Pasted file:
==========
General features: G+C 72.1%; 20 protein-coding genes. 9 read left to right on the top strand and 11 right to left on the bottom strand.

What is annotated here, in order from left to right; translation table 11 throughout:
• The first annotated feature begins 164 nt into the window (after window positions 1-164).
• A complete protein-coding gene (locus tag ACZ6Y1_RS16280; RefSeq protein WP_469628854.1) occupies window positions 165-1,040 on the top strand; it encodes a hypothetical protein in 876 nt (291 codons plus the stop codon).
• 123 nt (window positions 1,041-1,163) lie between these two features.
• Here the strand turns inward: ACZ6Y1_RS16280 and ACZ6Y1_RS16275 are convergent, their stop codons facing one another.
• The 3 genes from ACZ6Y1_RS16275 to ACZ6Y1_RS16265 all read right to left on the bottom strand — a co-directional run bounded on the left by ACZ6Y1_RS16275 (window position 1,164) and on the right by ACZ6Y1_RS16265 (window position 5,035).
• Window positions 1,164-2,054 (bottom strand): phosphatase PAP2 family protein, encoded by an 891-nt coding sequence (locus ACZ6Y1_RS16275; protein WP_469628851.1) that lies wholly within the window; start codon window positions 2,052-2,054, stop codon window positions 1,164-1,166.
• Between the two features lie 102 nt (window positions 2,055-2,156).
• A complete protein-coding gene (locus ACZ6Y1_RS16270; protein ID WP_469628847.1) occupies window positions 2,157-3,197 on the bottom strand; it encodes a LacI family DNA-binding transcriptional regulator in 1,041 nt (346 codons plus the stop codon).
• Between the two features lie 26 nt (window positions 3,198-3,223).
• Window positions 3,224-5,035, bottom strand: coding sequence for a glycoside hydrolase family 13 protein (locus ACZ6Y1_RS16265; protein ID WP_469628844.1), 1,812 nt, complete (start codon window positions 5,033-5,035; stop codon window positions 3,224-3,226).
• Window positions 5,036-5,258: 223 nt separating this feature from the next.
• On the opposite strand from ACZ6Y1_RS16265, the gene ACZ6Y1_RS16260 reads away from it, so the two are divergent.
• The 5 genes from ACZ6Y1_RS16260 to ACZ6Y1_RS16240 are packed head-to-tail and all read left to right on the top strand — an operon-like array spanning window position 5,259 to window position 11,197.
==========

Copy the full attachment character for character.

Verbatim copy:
General features: G+C 72.1%; 20 protein-coding genes. 9 read left to right on the top strand and 11 right to left on the bottom strand.

What is annotated here, in order from left to right; translation table 11 throughout:
• The first annotated feature begins 164 nt into the window (after window positions 1-164).
• A complete protein-coding gene (locus tag ACZ6Y1_RS16280; RefSeq protein WP_469628854.1) occupies window positions 165-1,040 on the top strand; it encodes a hypothetical protein in 876 nt (291 codons plus the stop codon).
• 123 nt (window positions 1,041-1,163) lie between these two features.
• Here the strand turns inward: ACZ6Y1_RS16280 and ACZ6Y1_RS16275 are convergent, their stop codons facing one another.
• The 3 genes from ACZ6Y1_RS16275 to ACZ6Y1_RS16265 all read right to left on the bottom strand — a co-directional run bounded on the left by ACZ6Y1_RS16275 (window position 1,164) and on the right by ACZ6Y1_RS16265 (window position 5,035).
• Window positions 1,164-2,054 (bottom strand): phosphatase PAP2 family protein, encoded by an 891-nt coding sequence (locus ACZ6Y1_RS16275; protein WP_469628851.1) that lies wholly within the window; start codon window positions 2,052-2,054, stop codon window positions 1,164-1,166.
• Between the two features lie 102 nt (window positions 2,055-2,156).
• A complete protein-coding gene (locus ACZ6Y1_RS16270; protein ID WP_469628847.1) occupies window positions 2,157-3,197 on the bottom strand; it encodes a LacI family DNA-binding transcriptional regulator in 1,041 nt (346 codons plus the stop codon).
• Between the two features lie 26 nt (window positions 3,198-3,223).
• Window positions 3,224-5,035, bottom strand: coding sequence for a glycoside hydrolase family 13 protein (locus ACZ6Y1_RS16265; protein ID WP_469628844.1), 1,812 nt, complete (start codon window positions 5,033-5,035; stop codon window positions 3,224-3,226).
• Window positions 5,036-5,258: 223 nt separating this feature from the next.
• On the opposite strand from ACZ6Y1_RS16265, the gene ACZ6Y1_RS16260 reads away from it, so the two are divergent.
• The 5 genes from ACZ6Y1_RS16260 to ACZ6Y1_RS16240 are packed head-to-tail and all read left to right on the top strand — an operon-like array spanning window position 5,259 to window position 11,197.